Thor, Pirates, and Bridesmaids
We see movies all year round. However, I have to admit that the summer has a certain special feeling for movie going. That goes back to Jaws, of course, when the summer changed from being low budget monster movies to…um…big budget monster movies. ;)
Here are three of the big summer movies my Significant Other (SO) and I have seen this year.
The three movies are might be presumed to be aimed at three different demographics: Thor for fanboys; Bridesmaids for women; and Pirates of the Caribbean: On Stranger Tides for children.
Yes, that’s an odd evolution for Pirates. The first movie was surprisingly not aimed at kids mostly, although based on what can be described as an amusement park ride. Over time, though, Jack Sparrow…boozy, moral reprobate Jack Sparrow has become a popular children’s character.
Despite two lines that are not so subtle sexual innuendo, this movie is squarely in the sweet spot for nine year olds. Kids don’t need logic…why refer to Blackbeard by his real name of Edward Teach and then give him some bizarre supernatural power over…ropes? On the one hand you are making him a real person, and on the other, you are making him a super villain with a power more appropriate for the Legion of Substitute Heroes than the Avengers.
That’s not to say the movie isn’t fun, it is. You’ve got pirates, zombies (not the brain-eating kind), and mermaids. I thought the mermaids were handled particularly well, and will undoubtedly shape how kids think about them. They might be confused about the whole suddenly having legs thing, but it was nice to see them not wearing seashell bras or keeping their hair decorously over their breasts (instead, the breasts are scale-covered…not traditional, really, but a good solution).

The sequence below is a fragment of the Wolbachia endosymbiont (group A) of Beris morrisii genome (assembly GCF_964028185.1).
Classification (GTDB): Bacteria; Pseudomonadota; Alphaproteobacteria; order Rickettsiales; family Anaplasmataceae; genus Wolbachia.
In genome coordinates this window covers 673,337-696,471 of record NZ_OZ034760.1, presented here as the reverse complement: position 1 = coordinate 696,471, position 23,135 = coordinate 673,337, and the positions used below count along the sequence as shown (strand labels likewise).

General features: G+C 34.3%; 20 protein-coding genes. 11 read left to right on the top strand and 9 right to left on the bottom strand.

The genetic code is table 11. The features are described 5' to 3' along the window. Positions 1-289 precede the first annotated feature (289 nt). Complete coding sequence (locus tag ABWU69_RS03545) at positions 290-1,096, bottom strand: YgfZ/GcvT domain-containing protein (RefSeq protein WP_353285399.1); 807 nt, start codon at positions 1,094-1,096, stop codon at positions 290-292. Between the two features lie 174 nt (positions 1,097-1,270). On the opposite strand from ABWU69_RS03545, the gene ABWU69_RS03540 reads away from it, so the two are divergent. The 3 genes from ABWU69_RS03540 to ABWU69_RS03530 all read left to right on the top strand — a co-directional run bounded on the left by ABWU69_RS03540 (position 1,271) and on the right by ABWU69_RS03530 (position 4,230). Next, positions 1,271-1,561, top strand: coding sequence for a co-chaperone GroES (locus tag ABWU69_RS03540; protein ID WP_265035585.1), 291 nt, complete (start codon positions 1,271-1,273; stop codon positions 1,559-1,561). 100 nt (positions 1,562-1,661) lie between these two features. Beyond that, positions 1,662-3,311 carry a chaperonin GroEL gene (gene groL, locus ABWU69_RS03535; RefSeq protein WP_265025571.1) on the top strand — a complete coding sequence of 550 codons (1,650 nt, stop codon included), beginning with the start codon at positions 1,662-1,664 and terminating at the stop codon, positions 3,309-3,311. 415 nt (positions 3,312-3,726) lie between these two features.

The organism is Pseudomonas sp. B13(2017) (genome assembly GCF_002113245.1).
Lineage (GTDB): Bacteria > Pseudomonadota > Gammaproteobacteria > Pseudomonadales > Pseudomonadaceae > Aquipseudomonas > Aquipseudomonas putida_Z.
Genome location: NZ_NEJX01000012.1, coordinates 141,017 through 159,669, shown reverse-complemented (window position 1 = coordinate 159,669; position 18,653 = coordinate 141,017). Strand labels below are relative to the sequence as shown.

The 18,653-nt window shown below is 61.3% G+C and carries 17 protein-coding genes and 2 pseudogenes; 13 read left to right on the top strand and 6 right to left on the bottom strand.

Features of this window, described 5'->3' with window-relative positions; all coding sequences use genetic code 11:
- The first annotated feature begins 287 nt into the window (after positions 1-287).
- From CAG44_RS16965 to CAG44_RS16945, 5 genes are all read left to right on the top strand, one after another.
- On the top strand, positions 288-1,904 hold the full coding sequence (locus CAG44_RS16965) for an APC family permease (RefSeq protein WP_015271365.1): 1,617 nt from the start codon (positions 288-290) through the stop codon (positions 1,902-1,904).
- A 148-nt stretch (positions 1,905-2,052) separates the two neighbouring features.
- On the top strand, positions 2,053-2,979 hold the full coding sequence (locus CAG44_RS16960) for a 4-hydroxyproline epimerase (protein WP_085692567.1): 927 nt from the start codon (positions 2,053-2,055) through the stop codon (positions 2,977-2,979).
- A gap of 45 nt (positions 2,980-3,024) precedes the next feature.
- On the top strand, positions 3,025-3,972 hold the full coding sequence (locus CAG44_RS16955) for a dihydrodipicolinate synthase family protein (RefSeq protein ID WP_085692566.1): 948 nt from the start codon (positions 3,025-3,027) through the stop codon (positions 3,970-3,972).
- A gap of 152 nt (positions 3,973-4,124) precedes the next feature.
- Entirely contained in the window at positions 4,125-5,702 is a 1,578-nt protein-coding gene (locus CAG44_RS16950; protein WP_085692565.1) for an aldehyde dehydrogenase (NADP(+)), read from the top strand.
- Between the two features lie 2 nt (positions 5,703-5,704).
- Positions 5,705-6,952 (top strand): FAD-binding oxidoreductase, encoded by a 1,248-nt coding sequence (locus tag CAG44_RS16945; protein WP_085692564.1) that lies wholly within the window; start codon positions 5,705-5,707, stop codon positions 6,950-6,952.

Captain Jack has become too capable. In the first movie, his bragging was much more bravado. He laid claim to a reputation he didn’t really have, and we weren’t convinced he could actually accomplish what he set out to do. Now, he’s like Zorro or Batman…his enemies fear him (with good reason) and people want to serve with him as Captain.
Without the welcome presence of Gibbs (Kevin McNally), played by the gravelly-voiced Kevin McNally, we’d lose all touch with his humble beginnings.
Directed by Rob Marshall (Chicago, Nine), Pirate of the Caribbean: On Stranger Tides is a musical. Instead of songs, though, we get action sequences. We have the young lovers (a mermaid and a missionary, but young lovers nonetheless) who get touching scenes…and dance-like sword fights. That pacing works. Overall, they haven’t damaged Pirates with this movies, and it’s worth seeing…even though it is as familiar as a tenth-year sitcom episode.